"Curiouser and Curiouser!": Exploring Wonderland with Alice
Charles Dodgson (better known as Lewis Carroll, the author of Alice's Adventures in Wonderland) was the eldest son and the third of eleven children in the Dodgson family. A skilled storyteller from a young age, he amused himself and his siblings with a series of family magazines featuring comical poems and parodies of standard Victorian texts, illustrated by his own whimsical drawings.
Carroll graduated from Oxford in 1854 with first-class honors in mathematics and second-class honors in classics. The following year he was appointed a Christ Church fellow and began his professional career lecturing on mathematics, while pursuing his masters degree (1857) and ordination as a deacon of the Church of England (1861). Not long after becoming a Lecturer at Christ Church College, Oxford, Carroll befriended the family of Henry George Liddell, the new Dean of Christ Church. Carroll frequently entertained the Liddell children with stories while they served as models for his amateur photography. He also accompanied them on periodic river excursions, and a tale he invented on one such expedition was destined to make literary history.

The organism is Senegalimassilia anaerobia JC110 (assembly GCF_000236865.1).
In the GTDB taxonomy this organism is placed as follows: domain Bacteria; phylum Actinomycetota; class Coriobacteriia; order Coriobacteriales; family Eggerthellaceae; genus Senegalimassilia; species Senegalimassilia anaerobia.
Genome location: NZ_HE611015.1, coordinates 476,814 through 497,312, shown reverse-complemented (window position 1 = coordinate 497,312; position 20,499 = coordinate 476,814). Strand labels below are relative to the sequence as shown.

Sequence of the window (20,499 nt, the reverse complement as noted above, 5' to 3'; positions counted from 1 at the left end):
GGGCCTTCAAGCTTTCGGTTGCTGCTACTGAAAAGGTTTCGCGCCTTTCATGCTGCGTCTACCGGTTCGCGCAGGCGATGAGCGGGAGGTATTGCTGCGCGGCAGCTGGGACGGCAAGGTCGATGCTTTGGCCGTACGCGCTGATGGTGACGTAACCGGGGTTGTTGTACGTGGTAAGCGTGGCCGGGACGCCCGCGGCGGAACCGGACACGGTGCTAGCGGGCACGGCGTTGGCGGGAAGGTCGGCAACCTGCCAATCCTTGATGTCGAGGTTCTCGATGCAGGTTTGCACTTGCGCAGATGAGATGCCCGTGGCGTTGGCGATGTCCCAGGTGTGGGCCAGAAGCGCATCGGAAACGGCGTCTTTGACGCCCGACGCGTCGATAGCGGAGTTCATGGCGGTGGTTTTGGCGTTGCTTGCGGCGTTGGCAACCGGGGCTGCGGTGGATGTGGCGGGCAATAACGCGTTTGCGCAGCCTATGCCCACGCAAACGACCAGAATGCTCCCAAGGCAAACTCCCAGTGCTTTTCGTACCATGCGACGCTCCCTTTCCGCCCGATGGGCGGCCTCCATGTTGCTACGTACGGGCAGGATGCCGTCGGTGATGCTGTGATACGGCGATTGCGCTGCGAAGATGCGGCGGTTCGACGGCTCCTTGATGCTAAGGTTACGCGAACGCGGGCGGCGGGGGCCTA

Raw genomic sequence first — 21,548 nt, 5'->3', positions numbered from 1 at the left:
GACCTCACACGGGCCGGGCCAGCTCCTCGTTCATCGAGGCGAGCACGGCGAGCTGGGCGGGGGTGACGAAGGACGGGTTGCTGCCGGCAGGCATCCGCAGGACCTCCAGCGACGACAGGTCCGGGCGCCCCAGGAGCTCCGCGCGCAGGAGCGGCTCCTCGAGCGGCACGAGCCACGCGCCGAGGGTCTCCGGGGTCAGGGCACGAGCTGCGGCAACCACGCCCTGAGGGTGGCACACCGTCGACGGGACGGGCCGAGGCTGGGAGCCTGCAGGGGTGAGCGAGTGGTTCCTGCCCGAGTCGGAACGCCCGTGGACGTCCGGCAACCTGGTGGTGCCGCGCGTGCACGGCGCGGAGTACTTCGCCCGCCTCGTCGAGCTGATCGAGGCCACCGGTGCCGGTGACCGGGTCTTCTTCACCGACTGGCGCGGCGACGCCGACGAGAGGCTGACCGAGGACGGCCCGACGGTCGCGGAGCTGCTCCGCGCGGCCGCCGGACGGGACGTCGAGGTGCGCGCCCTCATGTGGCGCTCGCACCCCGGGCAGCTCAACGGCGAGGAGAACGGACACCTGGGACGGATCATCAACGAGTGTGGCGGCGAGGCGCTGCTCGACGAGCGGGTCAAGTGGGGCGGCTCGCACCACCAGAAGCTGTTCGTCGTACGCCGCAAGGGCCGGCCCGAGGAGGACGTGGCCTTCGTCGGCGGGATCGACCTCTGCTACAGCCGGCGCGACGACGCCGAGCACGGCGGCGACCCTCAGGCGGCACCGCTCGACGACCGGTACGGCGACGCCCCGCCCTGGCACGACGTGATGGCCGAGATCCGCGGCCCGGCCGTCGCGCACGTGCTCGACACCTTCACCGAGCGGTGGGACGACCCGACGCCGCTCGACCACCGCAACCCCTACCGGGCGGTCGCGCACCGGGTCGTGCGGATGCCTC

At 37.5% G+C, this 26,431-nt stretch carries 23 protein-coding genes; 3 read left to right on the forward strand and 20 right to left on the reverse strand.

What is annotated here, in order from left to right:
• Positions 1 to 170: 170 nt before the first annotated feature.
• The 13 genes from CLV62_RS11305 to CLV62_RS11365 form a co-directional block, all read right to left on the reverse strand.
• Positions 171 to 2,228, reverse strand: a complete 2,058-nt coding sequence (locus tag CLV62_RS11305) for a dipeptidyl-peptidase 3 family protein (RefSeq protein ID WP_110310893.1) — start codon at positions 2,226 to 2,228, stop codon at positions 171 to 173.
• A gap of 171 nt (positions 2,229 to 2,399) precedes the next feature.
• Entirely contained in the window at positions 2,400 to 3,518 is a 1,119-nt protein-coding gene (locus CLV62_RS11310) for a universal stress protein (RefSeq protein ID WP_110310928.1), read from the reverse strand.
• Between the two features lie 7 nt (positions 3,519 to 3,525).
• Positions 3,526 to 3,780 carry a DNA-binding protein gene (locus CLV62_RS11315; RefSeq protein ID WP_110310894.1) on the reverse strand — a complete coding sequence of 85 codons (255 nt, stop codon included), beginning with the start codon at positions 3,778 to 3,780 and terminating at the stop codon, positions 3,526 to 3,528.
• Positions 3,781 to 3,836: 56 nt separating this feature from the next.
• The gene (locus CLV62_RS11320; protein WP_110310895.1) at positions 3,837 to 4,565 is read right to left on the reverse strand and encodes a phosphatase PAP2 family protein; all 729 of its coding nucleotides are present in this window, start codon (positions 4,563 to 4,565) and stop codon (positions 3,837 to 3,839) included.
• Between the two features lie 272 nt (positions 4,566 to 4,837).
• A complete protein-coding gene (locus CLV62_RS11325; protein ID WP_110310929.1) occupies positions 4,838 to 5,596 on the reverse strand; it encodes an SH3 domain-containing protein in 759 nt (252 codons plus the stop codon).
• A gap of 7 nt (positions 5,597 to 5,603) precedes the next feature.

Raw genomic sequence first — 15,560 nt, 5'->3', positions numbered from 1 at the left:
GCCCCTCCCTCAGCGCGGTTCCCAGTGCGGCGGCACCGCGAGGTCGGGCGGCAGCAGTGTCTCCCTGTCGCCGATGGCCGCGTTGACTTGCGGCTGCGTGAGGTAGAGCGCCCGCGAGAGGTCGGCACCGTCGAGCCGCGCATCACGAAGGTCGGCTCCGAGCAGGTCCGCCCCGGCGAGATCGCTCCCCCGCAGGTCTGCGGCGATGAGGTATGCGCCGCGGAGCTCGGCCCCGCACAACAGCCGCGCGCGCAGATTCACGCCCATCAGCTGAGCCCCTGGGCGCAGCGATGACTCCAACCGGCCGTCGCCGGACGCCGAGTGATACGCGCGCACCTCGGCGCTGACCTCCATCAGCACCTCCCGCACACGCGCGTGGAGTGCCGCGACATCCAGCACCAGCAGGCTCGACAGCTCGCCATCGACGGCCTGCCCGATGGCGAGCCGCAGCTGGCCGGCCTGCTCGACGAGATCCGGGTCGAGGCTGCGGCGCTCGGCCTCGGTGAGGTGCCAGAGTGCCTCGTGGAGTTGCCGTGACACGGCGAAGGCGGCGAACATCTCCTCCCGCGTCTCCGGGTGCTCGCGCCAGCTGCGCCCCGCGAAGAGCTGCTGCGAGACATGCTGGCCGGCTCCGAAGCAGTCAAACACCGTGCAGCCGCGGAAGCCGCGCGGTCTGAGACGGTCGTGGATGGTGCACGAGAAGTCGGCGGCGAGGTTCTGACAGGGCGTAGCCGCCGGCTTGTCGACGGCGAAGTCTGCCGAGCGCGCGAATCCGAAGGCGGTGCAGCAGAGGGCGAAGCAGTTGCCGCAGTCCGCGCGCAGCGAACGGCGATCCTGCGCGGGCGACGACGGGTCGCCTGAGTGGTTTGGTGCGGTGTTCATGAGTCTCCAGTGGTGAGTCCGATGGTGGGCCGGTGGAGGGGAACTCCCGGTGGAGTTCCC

On July 4th, 1862, Carroll and Robinson Duckworth (immortalized as the Dodo and the Duck of the Caucus Race) rowed upriver with Lorina (the Lorry), Alice (Alice), and Edith (the Eaglet) Liddell. Accounts of the day differ in minor details: Was it sunny or rainy? Was the tale told in the boat or under a haystack? Was the whole story told that day, or only the beginning? The group took many boat trips and Carroll told many tales, but on this particular afternoon, Alice Liddell begged to have his story in writing. Beginning that night and concluding in its publication in December of 1865, Alice's Adventures in Wonderland metamorphized into written form and became the beloved classic known today.
In Conversation with Earlier Genres